As retailers work to merge the digital world with the physical retail experience they're likely to be in for a big shock, according to a new report, which reveals outdated technologies such as phone, fax and email are still the dominant ways to interact with supply chain partners.

The "massive disconnect" that exists between current realities and the expectations of how supply chains will evolve in over the next five years, is highlighted in research by Capgemini Consulting, GT Nexus and Infor.

The study, 'The Current and Future State of Digital Supply Chain Transformation,' is thought to be the first to explore digital transformation between organisations and all of their partners across the extended value chain.

Bringing together the views of 337 executives from some of the largest global manufacturing and retail firms across Europe and North America, it found that while customers expect retail employees to be able to check store inventory in real time, just 15% of retailers have access to the data collected across their supply chains.

And just 23% of those that have access, actually analyse this data for decision making purposes.

In five years, these numbers are expected to jump to 54% and 68% respectively.

While 70% of respondents say they have started a formal digital supply chain transformation effort, around 30% are "dissatisfied" with progress so far. And almost half admit that right now "traditional" methods such as phone, fax, email are still the main ways they interact with supply chain partners.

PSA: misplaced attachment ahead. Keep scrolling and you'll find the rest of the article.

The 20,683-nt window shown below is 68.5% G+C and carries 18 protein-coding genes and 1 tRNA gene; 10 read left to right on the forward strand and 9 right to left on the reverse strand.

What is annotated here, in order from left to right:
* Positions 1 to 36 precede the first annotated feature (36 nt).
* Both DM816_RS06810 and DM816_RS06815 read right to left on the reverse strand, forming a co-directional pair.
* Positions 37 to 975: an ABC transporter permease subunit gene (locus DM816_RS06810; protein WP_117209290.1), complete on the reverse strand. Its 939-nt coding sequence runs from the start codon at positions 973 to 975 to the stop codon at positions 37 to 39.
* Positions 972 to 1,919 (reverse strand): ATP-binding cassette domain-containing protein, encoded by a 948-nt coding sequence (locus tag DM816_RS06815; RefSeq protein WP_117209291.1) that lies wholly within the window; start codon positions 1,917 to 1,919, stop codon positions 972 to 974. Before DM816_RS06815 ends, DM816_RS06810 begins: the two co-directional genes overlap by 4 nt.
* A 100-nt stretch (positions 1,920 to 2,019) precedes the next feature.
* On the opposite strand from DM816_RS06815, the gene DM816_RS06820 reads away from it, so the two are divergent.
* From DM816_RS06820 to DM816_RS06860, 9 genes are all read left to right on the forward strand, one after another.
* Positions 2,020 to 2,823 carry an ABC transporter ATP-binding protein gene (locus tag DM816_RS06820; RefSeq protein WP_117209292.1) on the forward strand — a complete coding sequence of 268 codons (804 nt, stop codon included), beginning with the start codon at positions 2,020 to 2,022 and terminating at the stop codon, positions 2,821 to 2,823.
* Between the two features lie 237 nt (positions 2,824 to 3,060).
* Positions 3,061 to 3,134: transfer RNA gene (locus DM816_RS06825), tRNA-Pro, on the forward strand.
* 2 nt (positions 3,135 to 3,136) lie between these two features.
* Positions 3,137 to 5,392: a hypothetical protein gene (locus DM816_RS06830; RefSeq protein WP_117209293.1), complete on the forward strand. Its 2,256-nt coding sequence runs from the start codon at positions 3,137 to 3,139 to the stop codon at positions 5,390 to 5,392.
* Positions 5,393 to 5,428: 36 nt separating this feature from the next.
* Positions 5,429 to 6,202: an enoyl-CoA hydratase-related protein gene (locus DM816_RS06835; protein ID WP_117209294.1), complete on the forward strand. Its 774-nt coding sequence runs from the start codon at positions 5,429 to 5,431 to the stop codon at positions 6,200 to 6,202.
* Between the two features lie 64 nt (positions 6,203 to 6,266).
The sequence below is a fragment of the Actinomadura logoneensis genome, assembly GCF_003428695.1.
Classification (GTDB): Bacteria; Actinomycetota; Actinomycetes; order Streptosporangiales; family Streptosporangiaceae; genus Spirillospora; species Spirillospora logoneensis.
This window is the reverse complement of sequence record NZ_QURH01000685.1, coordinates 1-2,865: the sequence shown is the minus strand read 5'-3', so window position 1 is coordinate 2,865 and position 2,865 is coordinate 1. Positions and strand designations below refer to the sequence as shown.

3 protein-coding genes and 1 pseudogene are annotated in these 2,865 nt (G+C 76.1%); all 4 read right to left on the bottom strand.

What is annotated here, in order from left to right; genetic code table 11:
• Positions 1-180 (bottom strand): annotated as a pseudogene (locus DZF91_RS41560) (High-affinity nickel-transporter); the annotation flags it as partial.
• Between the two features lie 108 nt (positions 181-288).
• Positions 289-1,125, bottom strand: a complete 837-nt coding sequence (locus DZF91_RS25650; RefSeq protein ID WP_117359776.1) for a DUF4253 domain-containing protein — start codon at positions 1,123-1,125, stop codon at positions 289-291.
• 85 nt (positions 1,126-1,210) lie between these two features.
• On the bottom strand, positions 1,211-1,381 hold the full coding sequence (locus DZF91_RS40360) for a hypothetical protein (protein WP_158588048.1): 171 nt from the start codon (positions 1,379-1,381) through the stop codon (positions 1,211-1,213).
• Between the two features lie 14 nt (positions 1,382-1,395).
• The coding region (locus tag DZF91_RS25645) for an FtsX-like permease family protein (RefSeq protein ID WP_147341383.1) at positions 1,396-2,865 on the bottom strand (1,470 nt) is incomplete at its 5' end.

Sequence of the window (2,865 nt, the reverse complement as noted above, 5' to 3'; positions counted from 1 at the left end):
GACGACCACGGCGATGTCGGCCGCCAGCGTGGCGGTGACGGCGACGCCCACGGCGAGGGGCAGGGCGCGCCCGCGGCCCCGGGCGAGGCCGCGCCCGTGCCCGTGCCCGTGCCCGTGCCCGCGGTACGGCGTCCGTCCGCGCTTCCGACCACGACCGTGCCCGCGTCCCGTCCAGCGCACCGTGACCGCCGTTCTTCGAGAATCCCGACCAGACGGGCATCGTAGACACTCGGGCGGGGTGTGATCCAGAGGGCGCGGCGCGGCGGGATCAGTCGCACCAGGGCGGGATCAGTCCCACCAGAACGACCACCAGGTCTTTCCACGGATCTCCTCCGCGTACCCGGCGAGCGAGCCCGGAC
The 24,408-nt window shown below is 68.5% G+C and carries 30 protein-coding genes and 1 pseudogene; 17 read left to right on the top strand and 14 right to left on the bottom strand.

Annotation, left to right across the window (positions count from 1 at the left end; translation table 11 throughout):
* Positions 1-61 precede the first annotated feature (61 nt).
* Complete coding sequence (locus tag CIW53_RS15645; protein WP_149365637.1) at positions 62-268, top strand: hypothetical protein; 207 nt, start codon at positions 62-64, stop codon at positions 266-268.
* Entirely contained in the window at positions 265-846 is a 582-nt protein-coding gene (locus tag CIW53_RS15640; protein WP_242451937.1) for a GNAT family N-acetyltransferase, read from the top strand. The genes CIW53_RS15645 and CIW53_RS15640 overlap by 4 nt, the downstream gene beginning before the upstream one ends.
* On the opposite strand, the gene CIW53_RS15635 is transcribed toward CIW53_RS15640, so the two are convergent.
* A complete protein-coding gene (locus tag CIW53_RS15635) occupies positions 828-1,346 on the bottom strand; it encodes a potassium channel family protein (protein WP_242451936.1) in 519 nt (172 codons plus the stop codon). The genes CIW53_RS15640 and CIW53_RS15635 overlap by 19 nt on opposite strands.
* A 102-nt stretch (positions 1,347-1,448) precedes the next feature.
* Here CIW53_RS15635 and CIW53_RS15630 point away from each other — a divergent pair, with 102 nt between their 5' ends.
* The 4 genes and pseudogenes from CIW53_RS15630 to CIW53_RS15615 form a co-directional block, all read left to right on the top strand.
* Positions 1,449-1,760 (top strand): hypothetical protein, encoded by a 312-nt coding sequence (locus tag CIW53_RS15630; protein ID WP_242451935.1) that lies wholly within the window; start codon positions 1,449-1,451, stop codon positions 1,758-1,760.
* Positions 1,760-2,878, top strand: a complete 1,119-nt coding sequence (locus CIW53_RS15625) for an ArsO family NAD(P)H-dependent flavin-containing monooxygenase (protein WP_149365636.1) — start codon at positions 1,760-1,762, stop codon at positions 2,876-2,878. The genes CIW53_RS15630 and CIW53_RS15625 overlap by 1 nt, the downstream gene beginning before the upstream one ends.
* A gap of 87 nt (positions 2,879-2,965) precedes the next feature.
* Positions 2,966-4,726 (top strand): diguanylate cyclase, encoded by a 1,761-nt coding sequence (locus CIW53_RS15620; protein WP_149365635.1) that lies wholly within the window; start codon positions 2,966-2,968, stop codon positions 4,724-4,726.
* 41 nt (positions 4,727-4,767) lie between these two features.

However, five years from now, 95% of respondents expect more processes with suppliers to be automated; and 94% expect to receive more real-time status updates from across the entire supply chain.

Key technology enablers have been identified, but are not widely used yet, including supply chain visibility platforms/tools (94%), big data analytics (90%), simulation tools (81%) and cloud (80%).

The expected benefits of a truly digital supply chain include cost reductions for logistics, inventory and maintenance, improvements in customer service and higher overall equipment effectiveness.

Perhaps more importantly, it is expected to dramatically improve an organisation's agility to respond to changing market conditions, to new market entrants that can threaten existing business models or to unexpected supply chain disruptions.

"In today's globalised and outsourced world, Digital Transformation can only be successful if companies approach it with a holistic view of their entire value chain," says Mathieu Dougados, senior vice president, Capgemini Consulting.

"That value chain can include hundreds of partners. So connectivity between partners, cross-company access to data, and the use network-wide analytics become the key focus areas."

Kurt Cavano, vice chairman and chief strategy officer at GT Nexus, adds: "Supply chain transformation is a massive undertaking that requires leadership and vision at the C-level, and a holistic transformation approach that fosters automation, connectivity, data sharing and collaboration across the entire value chain.

"This survey showed that manufacturers and retailers clearly have an idea of where they need to be and what digital technologies will get them there in the next five years.

"But it's going to be a real sprint given the current reliance on outdated, analogue technologies such as phone, fax and email to collaborate and execute in the global supply chain. Meanwhile, risk of supply chain disruptions runs high, with an expensive cost to pay."